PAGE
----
Speeding Progress Toward Open ScienceWhile significant progress has been made in providing open access to scientific research, a range of challenges -- including the economics of scientific publication and cultural barriers in the research enterprise -- must be overcome to further advance the openness of science, says a new report from the National Academies. It recommends coordinated action from the academic community and other research stakeholders, and the use of an "open science by design" framework to foster openness throughout the research process.



July 11, 2018


©iStock/Natali_MisA new report from the National Academies examines evidence on whether providing permanent supportive housing (PSH) -- a combination of stable housing and supportive services -- to individuals who are experiencing homelessness improves their health. PSH holds potential for improving the health outcomes of people experiencing homelessness, and there is evidence that it improves outcomes among individuals with HIV/AIDS. However, evidence of its impact on other health conditions is lacking, largely because of multiple limitations in the research conducted so far. High priority should be given to studies aimed at identifying “housing-sensitive conditions,” whose course and medical management are strongly influenced by stable housing.



July 10, 2018


©iStock/ca-ssisWhen conducting research involving the testing of human biospecimens, investigators and their institutions should routinely consider whether and how to return individual research results to participants on a study-specific basis through an informed decision-making process, says a new report from the National Academies of Sciences, Engineering, and Medicine. Decisions will vary depending on the characteristics of the research, the nature of the results, and the interests of participants.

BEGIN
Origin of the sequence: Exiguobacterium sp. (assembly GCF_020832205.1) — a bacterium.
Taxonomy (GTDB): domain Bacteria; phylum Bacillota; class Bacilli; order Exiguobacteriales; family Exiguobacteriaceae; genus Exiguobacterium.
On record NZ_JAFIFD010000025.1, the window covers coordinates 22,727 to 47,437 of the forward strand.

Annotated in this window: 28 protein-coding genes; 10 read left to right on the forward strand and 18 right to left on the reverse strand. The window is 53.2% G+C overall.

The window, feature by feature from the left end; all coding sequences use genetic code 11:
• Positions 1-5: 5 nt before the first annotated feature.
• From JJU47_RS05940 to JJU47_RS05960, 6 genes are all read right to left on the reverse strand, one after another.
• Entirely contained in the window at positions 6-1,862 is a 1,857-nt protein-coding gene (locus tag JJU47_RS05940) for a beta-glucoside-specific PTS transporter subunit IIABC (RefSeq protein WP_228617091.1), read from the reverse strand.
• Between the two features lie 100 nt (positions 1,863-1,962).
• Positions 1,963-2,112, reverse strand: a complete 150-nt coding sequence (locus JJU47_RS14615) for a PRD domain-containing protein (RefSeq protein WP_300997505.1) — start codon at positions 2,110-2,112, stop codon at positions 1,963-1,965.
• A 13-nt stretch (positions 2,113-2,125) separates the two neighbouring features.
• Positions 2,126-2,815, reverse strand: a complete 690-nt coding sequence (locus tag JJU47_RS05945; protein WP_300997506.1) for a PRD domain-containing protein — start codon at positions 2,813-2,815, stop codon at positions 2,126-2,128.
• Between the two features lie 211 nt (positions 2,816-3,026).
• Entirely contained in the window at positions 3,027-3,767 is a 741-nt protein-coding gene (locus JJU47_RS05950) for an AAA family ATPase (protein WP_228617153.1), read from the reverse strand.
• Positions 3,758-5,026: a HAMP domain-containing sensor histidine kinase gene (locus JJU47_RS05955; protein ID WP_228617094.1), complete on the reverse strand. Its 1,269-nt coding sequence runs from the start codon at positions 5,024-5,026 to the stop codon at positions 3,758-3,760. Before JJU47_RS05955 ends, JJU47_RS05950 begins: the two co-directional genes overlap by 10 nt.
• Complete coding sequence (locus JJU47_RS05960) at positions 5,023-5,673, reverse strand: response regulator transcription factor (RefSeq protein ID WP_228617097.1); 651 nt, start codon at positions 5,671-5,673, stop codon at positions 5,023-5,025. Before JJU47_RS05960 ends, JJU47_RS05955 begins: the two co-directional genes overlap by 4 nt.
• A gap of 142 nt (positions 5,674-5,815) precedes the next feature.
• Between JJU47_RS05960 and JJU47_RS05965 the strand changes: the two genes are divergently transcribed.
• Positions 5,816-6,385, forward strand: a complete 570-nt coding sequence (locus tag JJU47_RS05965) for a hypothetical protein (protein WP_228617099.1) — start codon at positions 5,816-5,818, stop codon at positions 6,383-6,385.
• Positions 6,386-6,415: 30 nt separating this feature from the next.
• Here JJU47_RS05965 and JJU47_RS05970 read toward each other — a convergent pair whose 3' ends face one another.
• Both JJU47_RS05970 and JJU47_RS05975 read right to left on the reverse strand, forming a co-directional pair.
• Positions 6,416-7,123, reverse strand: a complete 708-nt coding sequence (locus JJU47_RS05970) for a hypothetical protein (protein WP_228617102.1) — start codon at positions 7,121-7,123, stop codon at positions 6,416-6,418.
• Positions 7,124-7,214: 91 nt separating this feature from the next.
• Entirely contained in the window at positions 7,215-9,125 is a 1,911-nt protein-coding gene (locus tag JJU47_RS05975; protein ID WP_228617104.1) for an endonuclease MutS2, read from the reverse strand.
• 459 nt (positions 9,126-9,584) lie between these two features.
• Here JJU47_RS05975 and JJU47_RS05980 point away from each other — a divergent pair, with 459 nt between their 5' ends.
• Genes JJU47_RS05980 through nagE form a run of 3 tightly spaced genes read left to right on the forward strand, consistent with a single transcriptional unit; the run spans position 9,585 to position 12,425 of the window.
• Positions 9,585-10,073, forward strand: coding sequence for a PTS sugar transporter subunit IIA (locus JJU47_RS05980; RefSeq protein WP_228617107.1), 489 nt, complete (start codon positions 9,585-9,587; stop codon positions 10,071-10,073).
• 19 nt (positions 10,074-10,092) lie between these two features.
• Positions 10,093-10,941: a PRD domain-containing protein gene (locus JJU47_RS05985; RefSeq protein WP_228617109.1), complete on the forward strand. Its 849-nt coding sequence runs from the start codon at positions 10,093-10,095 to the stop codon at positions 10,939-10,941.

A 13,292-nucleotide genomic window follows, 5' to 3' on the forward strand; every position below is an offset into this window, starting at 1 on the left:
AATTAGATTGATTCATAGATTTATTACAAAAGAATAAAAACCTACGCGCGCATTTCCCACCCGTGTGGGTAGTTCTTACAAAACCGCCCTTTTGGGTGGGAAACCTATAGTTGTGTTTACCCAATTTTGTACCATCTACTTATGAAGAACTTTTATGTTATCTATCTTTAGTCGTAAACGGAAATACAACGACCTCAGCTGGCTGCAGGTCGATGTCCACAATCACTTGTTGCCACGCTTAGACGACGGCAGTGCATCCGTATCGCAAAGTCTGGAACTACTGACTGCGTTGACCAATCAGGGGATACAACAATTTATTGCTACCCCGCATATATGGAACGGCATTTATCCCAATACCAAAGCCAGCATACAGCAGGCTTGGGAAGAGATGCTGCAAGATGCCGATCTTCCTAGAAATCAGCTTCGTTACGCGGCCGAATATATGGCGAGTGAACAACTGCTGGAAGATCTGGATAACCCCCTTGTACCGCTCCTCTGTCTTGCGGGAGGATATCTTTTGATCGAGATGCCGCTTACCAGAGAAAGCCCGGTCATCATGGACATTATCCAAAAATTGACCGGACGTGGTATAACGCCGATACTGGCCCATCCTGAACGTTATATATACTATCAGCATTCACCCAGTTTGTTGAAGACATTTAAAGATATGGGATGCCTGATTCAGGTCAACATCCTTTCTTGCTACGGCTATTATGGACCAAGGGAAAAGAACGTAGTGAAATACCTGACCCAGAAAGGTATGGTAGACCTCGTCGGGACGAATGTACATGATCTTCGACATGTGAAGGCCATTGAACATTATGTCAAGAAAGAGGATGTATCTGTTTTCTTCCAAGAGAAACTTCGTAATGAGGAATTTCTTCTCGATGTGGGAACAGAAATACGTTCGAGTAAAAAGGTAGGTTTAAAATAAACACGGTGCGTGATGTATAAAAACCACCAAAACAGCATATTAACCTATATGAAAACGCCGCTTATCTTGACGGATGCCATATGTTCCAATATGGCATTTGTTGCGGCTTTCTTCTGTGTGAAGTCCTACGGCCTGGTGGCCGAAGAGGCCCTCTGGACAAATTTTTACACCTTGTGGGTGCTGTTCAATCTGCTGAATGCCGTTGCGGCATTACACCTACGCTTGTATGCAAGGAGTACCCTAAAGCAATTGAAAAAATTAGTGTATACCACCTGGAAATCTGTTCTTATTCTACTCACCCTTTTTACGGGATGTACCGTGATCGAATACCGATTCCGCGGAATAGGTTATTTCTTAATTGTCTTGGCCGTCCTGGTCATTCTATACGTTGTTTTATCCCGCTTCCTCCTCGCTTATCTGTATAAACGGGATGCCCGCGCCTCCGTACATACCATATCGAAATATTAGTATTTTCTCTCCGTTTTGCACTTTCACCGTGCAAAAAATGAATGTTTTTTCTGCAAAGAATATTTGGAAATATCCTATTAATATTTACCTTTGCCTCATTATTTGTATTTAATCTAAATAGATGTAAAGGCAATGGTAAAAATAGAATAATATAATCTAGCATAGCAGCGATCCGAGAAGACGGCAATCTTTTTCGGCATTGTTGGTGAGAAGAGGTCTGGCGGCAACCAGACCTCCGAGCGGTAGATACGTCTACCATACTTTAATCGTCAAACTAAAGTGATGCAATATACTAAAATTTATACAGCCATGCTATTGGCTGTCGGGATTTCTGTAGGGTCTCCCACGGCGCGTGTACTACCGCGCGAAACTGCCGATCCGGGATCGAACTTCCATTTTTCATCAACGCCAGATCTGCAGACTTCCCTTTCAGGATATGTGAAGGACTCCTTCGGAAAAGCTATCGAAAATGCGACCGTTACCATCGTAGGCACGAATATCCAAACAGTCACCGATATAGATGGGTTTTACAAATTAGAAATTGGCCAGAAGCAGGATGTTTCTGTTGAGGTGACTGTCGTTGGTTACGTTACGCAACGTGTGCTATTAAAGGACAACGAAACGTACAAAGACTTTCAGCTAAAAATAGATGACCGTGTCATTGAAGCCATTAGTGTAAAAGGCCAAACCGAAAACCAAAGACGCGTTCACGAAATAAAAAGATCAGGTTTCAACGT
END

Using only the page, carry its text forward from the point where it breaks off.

The undertaking of biomedical research with human participants — from exploratory, basic science inquiries to clinical trials using well-validated tests — often includes development of laboratory test results associated with an individual research participant. Recent changes to federal regulations have promoted transparency and allowed individuals greater access to these results; however, regulations are not consistent, the report says.